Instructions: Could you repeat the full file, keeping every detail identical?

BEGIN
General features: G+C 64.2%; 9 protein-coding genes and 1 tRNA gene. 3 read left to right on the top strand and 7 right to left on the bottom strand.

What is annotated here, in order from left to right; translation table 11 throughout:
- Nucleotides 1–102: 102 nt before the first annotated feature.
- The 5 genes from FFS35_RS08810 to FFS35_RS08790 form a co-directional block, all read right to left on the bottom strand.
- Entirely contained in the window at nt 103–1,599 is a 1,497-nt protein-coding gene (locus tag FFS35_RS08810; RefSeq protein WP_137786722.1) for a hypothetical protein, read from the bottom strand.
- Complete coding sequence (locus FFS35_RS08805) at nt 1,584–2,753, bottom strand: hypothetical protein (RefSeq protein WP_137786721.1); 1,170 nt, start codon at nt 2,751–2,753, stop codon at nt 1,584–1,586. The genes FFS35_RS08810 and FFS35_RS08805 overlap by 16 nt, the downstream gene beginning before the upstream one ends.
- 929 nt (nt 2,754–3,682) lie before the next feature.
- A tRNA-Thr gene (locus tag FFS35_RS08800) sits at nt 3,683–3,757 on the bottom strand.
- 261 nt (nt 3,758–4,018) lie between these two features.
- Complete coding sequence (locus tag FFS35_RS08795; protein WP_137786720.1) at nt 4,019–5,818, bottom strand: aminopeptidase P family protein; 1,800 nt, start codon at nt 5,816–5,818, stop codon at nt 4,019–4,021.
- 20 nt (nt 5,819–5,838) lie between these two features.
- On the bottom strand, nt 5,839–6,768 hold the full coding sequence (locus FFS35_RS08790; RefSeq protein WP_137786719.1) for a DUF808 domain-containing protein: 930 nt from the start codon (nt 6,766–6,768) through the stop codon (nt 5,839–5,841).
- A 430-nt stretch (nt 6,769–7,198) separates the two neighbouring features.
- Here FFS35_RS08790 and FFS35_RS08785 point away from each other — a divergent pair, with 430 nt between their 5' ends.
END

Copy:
General features: G+C 64.2%; 9 protein-coding genes and 1 tRNA gene. 3 read left to right on the top strand and 7 right to left on the bottom strand.

What is annotated here, in order from left to right; translation table 11 throughout:
- Nucleotides 1–102: 102 nt before the first annotated feature.
- The 5 genes from FFS35_RS08810 to FFS35_RS08790 form a co-directional block, all read right to left on the bottom strand.
- Entirely contained in the window at nt 103–1,599 is a 1,497-nt protein-coding gene (locus tag FFS35_RS08810; RefSeq protein WP_137786722.1) for a hypothetical protein, read from the bottom strand.
- Complete coding sequence (locus FFS35_RS08805) at nt 1,584–2,753, bottom strand: hypothetical protein (RefSeq protein WP_137786721.1); 1,170 nt, start codon at nt 2,751–2,753, stop codon at nt 1,584–1,586. The genes FFS35_RS08810 and FFS35_RS08805 overlap by 16 nt, the downstream gene beginning before the upstream one ends.
- 929 nt (nt 2,754–3,682) lie before the next feature.
- A tRNA-Thr gene (locus tag FFS35_RS08800) sits at nt 3,683–3,757 on the bottom strand.
- 261 nt (nt 3,758–4,018) lie between these two features.
- Complete coding sequence (locus tag FFS35_RS08795; protein WP_137786720.1) at nt 4,019–5,818, bottom strand: aminopeptidase P family protein; 1,800 nt, start codon at nt 5,816–5,818, stop codon at nt 4,019–4,021.
- 20 nt (nt 5,819–5,838) lie between these two features.
- On the bottom strand, nt 5,839–6,768 hold the full coding sequence (locus FFS35_RS08790; RefSeq protein WP_137786719.1) for a DUF808 domain-containing protein: 930 nt from the start codon (nt 6,766–6,768) through the stop codon (nt 5,839–5,841).
- A 430-nt stretch (nt 6,769–7,198) separates the two neighbouring features.
- Here FFS35_RS08790 and FFS35_RS08785 point away from each other — a divergent pair, with 430 nt between their 5' ends.